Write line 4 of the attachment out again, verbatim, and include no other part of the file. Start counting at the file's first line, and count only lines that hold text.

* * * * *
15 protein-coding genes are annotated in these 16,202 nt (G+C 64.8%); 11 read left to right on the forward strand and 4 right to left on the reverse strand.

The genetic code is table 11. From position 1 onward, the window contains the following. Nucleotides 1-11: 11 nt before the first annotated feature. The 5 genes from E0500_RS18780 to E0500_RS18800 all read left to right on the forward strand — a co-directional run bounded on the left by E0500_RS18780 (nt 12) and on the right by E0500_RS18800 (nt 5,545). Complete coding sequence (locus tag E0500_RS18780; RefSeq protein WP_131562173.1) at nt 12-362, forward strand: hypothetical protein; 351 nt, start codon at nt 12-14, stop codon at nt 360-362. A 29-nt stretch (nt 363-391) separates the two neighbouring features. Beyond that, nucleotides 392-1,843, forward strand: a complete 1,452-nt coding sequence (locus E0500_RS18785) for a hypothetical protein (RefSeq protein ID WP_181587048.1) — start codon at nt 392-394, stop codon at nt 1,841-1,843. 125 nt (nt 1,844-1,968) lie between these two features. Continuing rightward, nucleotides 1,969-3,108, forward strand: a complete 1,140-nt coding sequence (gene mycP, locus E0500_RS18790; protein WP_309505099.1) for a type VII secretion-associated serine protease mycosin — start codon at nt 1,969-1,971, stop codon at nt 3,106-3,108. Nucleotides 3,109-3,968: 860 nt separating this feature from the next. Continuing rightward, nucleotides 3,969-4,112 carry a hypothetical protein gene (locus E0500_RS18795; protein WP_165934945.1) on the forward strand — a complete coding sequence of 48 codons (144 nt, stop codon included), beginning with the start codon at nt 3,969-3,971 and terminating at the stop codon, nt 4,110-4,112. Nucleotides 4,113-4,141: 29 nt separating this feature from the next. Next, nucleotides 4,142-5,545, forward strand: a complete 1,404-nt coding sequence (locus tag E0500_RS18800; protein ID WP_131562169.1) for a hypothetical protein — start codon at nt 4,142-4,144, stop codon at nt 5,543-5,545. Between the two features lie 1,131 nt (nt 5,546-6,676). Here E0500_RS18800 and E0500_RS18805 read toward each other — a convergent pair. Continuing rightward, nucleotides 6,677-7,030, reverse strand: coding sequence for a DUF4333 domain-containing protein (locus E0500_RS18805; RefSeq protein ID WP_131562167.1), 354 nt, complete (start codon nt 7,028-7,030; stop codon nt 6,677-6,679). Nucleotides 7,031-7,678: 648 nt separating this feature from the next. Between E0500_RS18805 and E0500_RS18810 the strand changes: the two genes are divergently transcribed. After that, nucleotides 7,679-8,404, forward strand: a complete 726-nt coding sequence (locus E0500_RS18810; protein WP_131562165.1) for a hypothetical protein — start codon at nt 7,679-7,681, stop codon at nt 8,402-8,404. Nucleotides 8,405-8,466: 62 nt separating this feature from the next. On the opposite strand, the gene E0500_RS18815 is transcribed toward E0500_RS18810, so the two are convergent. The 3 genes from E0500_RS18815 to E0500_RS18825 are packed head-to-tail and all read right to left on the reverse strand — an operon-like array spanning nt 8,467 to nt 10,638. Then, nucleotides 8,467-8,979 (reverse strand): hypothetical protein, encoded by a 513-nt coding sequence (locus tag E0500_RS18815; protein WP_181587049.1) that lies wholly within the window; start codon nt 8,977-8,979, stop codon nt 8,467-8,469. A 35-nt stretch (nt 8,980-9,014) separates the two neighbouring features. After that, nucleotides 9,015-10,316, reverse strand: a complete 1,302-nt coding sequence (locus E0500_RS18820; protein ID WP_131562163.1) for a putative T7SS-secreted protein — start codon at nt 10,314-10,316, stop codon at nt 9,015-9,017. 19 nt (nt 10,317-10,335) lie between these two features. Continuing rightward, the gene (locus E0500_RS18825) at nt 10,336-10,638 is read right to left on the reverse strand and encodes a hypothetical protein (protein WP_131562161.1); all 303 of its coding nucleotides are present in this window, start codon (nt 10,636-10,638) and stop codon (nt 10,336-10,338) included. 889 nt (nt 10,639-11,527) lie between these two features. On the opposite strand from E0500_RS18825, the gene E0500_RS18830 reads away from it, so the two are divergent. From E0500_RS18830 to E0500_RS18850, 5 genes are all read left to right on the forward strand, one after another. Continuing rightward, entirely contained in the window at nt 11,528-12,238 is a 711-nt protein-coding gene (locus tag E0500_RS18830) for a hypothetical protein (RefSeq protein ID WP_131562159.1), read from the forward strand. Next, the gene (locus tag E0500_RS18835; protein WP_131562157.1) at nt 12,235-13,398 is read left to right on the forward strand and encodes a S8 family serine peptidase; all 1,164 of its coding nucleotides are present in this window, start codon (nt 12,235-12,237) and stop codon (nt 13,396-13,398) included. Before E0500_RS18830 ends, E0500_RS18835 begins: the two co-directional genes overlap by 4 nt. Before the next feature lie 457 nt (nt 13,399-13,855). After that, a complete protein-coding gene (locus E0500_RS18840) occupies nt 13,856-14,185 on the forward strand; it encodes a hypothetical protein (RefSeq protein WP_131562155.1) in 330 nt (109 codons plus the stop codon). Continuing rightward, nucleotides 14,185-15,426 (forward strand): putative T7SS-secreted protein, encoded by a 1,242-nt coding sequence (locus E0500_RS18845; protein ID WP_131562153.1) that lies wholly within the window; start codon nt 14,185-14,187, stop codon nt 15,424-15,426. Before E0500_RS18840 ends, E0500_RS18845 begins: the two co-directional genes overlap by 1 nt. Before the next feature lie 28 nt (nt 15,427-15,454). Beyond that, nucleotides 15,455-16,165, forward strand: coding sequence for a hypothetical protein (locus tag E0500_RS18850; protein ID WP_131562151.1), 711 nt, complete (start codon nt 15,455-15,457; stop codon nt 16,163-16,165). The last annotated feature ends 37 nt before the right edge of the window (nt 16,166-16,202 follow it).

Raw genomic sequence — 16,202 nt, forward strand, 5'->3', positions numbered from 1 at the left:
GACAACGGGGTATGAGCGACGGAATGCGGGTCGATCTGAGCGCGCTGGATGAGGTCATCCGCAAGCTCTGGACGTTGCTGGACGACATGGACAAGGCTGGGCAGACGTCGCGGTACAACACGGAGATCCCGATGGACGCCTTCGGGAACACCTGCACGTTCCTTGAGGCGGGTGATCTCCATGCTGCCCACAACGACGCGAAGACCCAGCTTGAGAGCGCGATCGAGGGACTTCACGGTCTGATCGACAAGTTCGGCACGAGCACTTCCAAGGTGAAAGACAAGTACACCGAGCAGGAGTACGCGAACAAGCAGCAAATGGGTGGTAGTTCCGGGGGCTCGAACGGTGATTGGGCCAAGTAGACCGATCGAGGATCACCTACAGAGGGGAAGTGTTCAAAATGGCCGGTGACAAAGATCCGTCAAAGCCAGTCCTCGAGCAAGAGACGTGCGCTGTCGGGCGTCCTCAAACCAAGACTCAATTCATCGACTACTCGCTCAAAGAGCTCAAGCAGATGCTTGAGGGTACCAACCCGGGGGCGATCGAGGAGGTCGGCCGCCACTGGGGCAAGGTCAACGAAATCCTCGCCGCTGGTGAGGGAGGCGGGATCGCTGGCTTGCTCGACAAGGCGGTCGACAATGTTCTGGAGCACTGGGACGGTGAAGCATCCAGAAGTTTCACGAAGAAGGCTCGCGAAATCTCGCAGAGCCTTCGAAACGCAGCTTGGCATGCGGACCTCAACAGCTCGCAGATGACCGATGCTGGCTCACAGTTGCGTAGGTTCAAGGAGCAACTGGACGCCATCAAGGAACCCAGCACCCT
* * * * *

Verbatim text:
GACAACGGGGTATGAGCGACGGAATGCGGGTCGATCTGAGCGCGCTGGATGAGGTCATCCGCAAGCTCTGGACGTTGCTGGACGACATGGACAAGGCTGGGCAGACGTCGCGGTACAACACGGAGATCCCGATGGACGCCTTCGGGAACACCTGCACGTTCCTTGAGGCGGGTGATCTCCATGCTGCCCACAACGACGCGAAGACCCAGCTTGAGAGCGCGATCGAGGGACTTCACGGTCTGATCGACAAGTTCGGCACGAGCACTTCCAAGGTGAAAGACAAGTACACCGAGCAGGAGTACGCGAACAAGCAGCAAATGGGTGGTAGTTCCGGGGGCTCGAACGGTGATTGGGCCAAGTAGACCGATCGAGGATCACCTACAGAGGGGAAGTGTTCAAAATGGCCGGTGACAAAGATCCGTCAAAGCCAGTCCTCGAGCAAGAGACGTGCGCTGTCGGGCGTCCTCAAACCAAGACTCAATTCATCGACTACTCGCTCAAAGAGCTCAAGCAGATGCTTGAGGGTACCAACCCGGGGGCGATCGAGGAGGTCGGCCGCCACTGGGGCAAGGTCAACGAAATCCTCGCCGCTGGTGAGGGAGGCGGGATCGCTGGCTTGCTCGACAAGGCGGTCGACAATGTTCTGGAGCACTGGGACGGTGAAGCATCCAGAAGTTTCACGAAGAAGGCTCGCGAAATCTCGCAGAGCCTTCGAAACGCAGCTTGGCATGCGGACCTCAACAGCTCGCAGATGACCGATGCTGGCTCACAGTTGCGTAGGTTCAAGGAGCAACTGGACGCCATCAAGGAACCCAGCACCCT